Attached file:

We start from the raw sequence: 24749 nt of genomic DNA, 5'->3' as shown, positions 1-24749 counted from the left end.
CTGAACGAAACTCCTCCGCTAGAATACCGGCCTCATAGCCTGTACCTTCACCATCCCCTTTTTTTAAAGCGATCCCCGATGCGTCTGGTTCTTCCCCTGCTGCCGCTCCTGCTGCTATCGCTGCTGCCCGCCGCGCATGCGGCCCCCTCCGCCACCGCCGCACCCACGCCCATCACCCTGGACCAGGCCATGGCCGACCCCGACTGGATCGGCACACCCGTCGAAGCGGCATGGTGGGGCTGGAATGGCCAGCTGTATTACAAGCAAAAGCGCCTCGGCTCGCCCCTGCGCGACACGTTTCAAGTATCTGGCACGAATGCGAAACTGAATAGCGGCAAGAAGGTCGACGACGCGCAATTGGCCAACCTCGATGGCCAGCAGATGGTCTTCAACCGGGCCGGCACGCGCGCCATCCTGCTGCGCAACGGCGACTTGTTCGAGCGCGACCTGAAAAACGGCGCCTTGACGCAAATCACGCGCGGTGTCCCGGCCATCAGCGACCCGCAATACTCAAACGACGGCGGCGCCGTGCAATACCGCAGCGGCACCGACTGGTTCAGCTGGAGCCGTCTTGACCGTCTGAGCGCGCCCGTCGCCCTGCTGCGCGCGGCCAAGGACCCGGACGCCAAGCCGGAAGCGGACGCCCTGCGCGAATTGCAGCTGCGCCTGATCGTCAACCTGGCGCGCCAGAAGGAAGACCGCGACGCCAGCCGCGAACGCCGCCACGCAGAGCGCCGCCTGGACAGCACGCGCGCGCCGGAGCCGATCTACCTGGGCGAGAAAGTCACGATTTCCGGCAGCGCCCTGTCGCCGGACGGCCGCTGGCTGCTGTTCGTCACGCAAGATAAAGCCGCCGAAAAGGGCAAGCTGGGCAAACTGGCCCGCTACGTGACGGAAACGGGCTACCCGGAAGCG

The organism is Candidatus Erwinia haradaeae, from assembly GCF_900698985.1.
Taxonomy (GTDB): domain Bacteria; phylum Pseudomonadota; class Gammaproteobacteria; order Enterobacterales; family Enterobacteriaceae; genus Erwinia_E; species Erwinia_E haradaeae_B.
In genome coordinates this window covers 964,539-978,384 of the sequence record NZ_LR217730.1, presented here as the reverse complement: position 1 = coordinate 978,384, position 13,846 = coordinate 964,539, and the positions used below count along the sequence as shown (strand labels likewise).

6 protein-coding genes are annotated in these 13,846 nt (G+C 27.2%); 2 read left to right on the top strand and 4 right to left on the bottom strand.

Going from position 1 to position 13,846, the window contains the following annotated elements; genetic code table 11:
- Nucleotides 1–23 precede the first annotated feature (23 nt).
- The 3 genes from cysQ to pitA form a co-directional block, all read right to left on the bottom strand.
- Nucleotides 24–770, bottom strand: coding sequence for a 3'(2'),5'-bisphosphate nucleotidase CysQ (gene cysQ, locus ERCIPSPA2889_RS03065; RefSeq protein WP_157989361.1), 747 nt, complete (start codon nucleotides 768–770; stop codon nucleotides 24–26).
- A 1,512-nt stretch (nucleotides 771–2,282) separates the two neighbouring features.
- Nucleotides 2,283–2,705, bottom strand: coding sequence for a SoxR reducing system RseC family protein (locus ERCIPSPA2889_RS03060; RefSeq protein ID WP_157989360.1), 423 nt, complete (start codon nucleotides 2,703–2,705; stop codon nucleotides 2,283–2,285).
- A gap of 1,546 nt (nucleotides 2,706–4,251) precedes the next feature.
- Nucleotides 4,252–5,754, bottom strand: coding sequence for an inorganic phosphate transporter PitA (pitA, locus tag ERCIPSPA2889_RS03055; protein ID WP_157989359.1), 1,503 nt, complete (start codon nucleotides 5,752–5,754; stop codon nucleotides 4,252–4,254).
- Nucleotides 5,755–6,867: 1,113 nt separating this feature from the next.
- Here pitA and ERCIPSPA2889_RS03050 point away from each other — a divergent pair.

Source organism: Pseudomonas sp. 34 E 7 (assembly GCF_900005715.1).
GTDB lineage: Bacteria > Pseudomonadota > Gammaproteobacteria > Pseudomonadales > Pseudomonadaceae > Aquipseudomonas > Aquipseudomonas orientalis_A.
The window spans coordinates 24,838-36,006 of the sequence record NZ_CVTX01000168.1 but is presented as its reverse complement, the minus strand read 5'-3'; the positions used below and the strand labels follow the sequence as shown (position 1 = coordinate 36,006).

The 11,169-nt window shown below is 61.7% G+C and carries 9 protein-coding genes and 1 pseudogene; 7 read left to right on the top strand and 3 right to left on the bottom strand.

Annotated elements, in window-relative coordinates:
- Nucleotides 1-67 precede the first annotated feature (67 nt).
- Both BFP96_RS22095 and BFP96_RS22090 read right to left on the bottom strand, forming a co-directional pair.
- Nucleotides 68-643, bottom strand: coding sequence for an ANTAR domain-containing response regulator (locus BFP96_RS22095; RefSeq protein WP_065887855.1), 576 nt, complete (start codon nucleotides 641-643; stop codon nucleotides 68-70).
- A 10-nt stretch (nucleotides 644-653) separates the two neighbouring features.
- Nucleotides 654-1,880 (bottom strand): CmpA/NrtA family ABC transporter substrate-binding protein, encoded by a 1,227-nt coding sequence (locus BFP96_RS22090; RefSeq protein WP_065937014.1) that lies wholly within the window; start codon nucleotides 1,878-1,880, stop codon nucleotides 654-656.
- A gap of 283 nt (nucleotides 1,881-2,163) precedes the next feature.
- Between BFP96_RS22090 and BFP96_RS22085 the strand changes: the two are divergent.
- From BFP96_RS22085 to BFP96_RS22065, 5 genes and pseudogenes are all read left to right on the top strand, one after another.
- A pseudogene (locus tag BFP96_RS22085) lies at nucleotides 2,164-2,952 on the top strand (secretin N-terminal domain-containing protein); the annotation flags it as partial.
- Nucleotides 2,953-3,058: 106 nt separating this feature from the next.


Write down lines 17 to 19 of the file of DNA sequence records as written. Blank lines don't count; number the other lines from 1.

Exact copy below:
Source organism: Pseudomonas sp. 34 E 7 (assembly GCF_900005715.1).
GTDB lineage: Bacteria > Pseudomonadota > Gammaproteobacteria > Pseudomonadales > Pseudomonadaceae > Aquipseudomonas > Aquipseudomonas orientalis_A.
The window spans coordinates 24,838-36,006 of the sequence record NZ_CVTX01000168.1 but is presented as its reverse complement, the minus strand read 5'-3'; the positions used below and the strand labels follow the sequence as shown (position 1 = coordinate 36,006).